SURFING: SoCal girl bests Hawaiians to win O'side surf contest


SURFING: SoCal girl bests Hawaiians to win O’side surf contest

BY CHRISTOPHER HADORN [email protected] | Posted: Saturday, August 13, 2011 7:45 pm

OCEANSIDE —- Sixteen of the world’s top teenage female surfers convened south of the Oceanside Municipal Pier on Saturday to take part in the fourth annual Supergirl Pro Junior surf contest, but only one of them walked away with the flashy pink cape made of silk.

The cape was awarded to Santa Barbara native Lakey Peterson, the winner of Saturday’s contest after her score of 15.54 in the finals bested Malia Manuel (12.23), Leila Hurst (9.83) and Nage Melamed (6.96).

Surfers were judged by a combination of factors such as style, consistency, the degree of difficulty of their maneuvers and the duration of their wave ride.

In 25-minute heats, surfers can ride up to a maximum of 15 waves, but only the average of their top two scores make up their qualifying total.

Manuel, Hurst and Melamed all hail from the western Hawaiian island of Kauai, which made for a compelling championship featuring contrasting surfing backgrounds.

“Hawaiians are used to reef breaks and they are way more powerful and generally a lot bigger than this,” said Peterson. “I did grow up surfing in these kind of conditions. It probably was a little bit of an advantage.”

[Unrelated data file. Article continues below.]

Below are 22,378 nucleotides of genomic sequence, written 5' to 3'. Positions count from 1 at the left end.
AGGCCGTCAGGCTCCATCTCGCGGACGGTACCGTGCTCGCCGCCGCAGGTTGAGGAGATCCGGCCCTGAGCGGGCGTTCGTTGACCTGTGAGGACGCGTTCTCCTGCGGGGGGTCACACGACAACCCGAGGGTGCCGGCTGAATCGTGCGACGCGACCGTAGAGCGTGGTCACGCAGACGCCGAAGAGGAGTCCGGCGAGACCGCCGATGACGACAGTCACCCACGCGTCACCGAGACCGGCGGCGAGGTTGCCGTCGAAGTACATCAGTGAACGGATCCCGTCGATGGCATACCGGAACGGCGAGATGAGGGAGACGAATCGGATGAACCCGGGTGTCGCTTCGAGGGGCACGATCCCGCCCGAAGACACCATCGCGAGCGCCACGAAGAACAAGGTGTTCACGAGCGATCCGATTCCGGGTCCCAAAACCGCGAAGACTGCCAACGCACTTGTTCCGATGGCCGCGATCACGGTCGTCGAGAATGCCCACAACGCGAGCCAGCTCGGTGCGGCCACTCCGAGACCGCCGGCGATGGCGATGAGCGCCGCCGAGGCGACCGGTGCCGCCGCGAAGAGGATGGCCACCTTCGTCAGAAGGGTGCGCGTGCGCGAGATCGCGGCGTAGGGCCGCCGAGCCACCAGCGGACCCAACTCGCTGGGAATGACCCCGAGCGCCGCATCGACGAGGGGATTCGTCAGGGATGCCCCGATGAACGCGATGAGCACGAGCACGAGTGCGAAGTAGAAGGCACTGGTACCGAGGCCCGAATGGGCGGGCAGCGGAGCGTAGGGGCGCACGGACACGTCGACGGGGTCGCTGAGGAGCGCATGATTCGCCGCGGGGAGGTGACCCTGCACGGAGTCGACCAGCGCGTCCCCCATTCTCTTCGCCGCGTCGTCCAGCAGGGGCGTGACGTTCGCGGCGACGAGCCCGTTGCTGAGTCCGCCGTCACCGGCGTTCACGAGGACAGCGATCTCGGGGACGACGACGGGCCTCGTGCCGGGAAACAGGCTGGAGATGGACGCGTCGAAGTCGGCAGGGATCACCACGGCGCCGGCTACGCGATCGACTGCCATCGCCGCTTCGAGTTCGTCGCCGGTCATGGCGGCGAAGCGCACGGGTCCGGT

Manuel finished in second place for the third consecutive year and she also finished runner-up to Peterson in last week’s U.S. Open Junior championships in Huntington Beach.

“I’m the bridesmaid,” Manuel said jokingly afterward.

During the final round, the frequency of quality waves diminished compared to the quarterfinal and semifinal heats. However, Peterson was able to adjust, which helped her catch better waves than her opponents.

“There were two peaks (the spot where the wave first breaks) out there,” said Peterson. “There was one further north and then there was one on the south. The north originally was better for my first two heats. Right before I paddled out (for the finals), I talked to my coach and we both saw it, it kind of shifted down to the south. I kind of had my own solo peak down there, because everyone thought it was still better on the north. It worked out. The lefts (south waves) were way better and I just got a couple of those.”

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